Guggulsterone - the word doesn't exactly roll off your tongue. If you say it fast enough, someone could think you're talking about
gallstones. But guggolsterone is a type of ketosteroid isolated from the resin from Commiphora mukul a plant native to the amid
regions of Rajasthan and Gujarat, which are states in India. In the ancient style of Indian medicine (Ayurveda), it goes by the
name guggulu. Curiously, guggulu may have properties beneficial to high-performance athletes. That is, of course, if you're
interested in having healthy cholesterol levels and increasing your metabolism.
Under the Microscope
Clearly, if you can elevate your metabolism, you could expect to have less bodyfat - even while sitting on your butt. So let me
tell you how guggulu seems to work. Research would indicate that guggulu can stimulate your thyroid gland directly or indirectly
via the pituitary. The two main thyroid hormones are thyroxine (T4) and tri-iodothyronine (T3). Under normal conditions, most of
the activity of T4 can be accounted for by its conversion to T3; thus some consider T4 a prohormone. The thyroid hormones affect
nearly all of your body's tissues and, in normal amounts, affect growth and development. Also, thyroid hormone stimulates basal
metabolic rate, or the rate at which your body burns calories. But in excess, it can cause nervousness, irritability, emotional
instability and heat intolerance.
So where does guggulu fit in? Very little research has been done, but some conducted in India demonstrated that taking 4.5 mg
per pound of bodyweight per day of (Z)-guggulsterone for six days can lessen the decrease in T3. In rats with deficient thyroid
activity, guggulu treatment resulted in 62% higher levels of serum thyroxine than in untreated rats. Furthermore, thyroid-deficient
rats treated with guggulu had higher serum thyroxine levels than normal hut untreated rats (no thyroid problems).
Of course, humans aren't rats and most of us don't suffer from hypothyroidism. But guggulu has possibilities beyond metabolic
enhancement. One study from India associates guggulu with certain anti-inflammatory effects.3 One study might not mean much to
the scientific community but it can be meaningful if for nothing else than resulting in more research to support or refute the
original findings. In this case, I feel we need to consider the potential of this study so that you can make up your own minds.
More recent studies indicate guggulu's beneficial role for blood lipid levels. For instance, chronic feeding of rats with guggulu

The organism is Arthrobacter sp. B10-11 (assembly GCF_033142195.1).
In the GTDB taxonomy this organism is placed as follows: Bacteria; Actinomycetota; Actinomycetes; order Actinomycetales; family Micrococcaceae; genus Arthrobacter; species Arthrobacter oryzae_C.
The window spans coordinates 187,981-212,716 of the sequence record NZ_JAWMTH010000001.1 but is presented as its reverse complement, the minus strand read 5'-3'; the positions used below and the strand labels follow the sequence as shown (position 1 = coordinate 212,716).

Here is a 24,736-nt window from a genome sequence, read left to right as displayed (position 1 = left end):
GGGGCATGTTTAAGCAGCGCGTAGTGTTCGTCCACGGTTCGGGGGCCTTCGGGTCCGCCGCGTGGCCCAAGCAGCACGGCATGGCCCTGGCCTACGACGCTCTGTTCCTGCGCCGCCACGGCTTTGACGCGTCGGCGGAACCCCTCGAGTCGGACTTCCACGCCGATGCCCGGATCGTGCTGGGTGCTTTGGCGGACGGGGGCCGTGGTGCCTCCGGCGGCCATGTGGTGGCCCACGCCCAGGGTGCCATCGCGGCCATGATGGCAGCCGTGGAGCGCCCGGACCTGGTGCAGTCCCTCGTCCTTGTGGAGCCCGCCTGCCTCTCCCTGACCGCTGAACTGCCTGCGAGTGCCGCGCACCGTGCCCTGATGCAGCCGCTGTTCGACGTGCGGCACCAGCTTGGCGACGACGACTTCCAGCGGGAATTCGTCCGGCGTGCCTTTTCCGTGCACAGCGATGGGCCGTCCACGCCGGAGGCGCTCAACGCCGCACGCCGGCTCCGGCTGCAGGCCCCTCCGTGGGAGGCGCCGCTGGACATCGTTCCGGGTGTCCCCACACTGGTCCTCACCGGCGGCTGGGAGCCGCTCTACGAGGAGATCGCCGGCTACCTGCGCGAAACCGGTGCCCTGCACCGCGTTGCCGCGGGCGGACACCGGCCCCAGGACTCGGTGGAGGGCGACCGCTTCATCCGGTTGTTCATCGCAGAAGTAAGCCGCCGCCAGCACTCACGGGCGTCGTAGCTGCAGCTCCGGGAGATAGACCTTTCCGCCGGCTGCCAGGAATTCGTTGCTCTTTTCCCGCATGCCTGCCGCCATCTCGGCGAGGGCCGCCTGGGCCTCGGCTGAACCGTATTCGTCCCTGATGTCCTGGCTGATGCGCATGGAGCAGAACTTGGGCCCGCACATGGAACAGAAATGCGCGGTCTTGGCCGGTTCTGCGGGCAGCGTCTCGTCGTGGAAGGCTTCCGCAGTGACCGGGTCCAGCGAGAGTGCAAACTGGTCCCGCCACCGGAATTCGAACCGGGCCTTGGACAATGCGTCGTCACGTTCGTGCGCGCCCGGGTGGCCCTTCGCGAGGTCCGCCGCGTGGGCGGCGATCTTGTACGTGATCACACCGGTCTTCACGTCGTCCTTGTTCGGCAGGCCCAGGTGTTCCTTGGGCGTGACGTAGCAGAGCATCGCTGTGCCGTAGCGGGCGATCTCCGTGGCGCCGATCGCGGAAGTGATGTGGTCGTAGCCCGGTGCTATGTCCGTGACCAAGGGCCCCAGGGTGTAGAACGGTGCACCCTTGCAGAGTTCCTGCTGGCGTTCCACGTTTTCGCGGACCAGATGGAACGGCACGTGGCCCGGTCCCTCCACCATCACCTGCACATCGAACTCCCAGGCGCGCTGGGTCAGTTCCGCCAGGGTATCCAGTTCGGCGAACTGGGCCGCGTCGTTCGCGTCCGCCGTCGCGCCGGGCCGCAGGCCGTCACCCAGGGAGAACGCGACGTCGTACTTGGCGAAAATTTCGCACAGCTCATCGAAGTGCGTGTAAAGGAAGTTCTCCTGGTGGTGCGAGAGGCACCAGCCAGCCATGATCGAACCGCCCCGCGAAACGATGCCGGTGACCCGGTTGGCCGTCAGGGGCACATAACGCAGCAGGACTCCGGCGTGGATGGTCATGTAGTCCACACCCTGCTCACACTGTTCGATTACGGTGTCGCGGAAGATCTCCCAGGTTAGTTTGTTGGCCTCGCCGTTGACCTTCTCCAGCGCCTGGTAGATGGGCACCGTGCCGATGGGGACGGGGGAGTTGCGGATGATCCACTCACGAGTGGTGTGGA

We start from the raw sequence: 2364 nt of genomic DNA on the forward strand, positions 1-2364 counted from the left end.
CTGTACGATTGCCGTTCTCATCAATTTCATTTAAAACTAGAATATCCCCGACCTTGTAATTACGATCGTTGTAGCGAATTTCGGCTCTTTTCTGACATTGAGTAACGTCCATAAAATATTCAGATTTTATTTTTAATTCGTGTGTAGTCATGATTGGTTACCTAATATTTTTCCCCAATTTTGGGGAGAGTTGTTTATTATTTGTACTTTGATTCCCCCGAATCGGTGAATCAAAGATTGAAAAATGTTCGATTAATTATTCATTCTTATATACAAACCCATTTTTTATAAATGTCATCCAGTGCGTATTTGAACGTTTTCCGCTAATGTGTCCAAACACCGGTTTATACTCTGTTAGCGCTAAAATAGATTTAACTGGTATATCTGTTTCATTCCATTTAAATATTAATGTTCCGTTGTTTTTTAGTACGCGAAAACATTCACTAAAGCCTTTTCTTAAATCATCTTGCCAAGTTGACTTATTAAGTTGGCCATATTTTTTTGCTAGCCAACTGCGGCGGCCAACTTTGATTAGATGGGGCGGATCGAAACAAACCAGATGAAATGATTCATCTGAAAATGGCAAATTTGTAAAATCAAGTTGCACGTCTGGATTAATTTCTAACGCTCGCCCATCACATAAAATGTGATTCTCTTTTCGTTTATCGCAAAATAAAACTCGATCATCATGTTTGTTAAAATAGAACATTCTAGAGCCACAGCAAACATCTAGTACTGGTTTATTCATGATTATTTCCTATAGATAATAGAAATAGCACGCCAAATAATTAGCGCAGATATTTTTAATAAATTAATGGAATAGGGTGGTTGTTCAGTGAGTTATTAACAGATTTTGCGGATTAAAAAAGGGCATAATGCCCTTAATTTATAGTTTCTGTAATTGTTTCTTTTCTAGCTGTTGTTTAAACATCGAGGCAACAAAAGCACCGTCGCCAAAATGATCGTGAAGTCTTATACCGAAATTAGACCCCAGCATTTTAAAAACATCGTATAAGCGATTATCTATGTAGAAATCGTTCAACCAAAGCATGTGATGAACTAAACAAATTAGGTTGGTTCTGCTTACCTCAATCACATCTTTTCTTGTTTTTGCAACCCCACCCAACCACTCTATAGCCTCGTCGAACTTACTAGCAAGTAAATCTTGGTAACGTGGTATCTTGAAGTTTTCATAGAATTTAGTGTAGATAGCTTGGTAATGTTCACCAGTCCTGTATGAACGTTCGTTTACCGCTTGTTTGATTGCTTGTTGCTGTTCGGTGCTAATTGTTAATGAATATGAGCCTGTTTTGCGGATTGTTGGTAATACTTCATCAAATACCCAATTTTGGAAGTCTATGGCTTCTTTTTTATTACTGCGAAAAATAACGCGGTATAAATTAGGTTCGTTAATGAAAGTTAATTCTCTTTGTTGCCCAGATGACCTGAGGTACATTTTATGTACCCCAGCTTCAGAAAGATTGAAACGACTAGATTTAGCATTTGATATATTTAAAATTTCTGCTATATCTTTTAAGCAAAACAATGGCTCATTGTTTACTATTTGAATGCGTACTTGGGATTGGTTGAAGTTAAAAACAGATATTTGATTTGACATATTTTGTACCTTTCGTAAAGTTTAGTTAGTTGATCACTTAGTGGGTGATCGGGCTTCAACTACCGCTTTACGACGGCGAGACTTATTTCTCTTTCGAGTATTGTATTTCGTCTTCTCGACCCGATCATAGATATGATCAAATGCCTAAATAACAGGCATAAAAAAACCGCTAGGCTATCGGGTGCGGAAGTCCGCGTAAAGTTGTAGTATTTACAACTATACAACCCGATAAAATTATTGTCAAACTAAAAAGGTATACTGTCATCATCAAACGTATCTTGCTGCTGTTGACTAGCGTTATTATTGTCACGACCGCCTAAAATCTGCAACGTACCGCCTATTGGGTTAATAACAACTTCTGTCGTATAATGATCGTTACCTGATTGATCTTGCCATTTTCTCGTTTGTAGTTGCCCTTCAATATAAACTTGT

produced a decrease in serum cholesterol levels.3 In patients with kidney disease who received guggulu orally (75 mg a day for
eight weeks), total cholesterol decreased while HDL-cholesterol levels showed a trend toward an increase.5 In a multi-center clinical
trial conducted in various cities in India, 205 patients consumed 1,500 mg (500 mg three times per day) of guggulu for a period of
eight weeks) Subjects experienced a 6%-27% decrease in serum cholesterol and a 10%-31% decrease in serum triglycerides: Guggulu
demonstrated effects on blood lipids similar to and at times better than the lipid- lowering drug Clofibrate.
How can guggulsterone help bodybuilders? Perhaps the best time to use it would be during a weight-reduction cycle. Let's say you're
trying to get in contest shape or just want to lose weight. What's your No. 1 concern? You don't want to lose muscle mass and lower
your metabolic rate while you lose fat. Since guggulsterone seems to elevate levels of thyroid hormone, and since we know that
dieting can lower your metabolic rate secondary to a drop in thyroid hormone, guggulu may be able to effectively moderate these
Certainly, this could have important implications for body composition, helping you lose more bodyfat. But another benefit could be
that this stuff seems to have a lipid-lowering effect. And although we certainly need more research to confirm original findings,
guggulsterone may have anti-inflammatory properties as well.
Until new research results come in, the evidence seems promising.
Clip Notes on Gugguisterone
: A ketosteroid [4,17(20)-trans-pregriandi-ene-3,16-dione], specifically called (Z)-guggulsterone.
: In the United States, the only product we're aware of at present that contains guggulsterone is Metabolic Thyroline
(brand name). It contains guggulsterone as one ingredient out of many.
: Lipid-lowering agent, thyroid-stimulating, anti-inflammatory.
: Improve blood-lipid profiles for better cardiovascular health; boost metabolic rate, which may result in greater
bodyfat losses; improve recovery of damaged tissue.
Commonly Used Dose
: 500 mg, three times per day.
: Z-guggulsterone has been shown in animals to increase metabolic rate via a stimulatory effect on the thyroid gland.
Human studies have demonstrated lipid-lowering effects [decreases blood cholesterol and triglycerides). There are no known adverse
effects on hematological and biochemical parameters and electrocardiograms.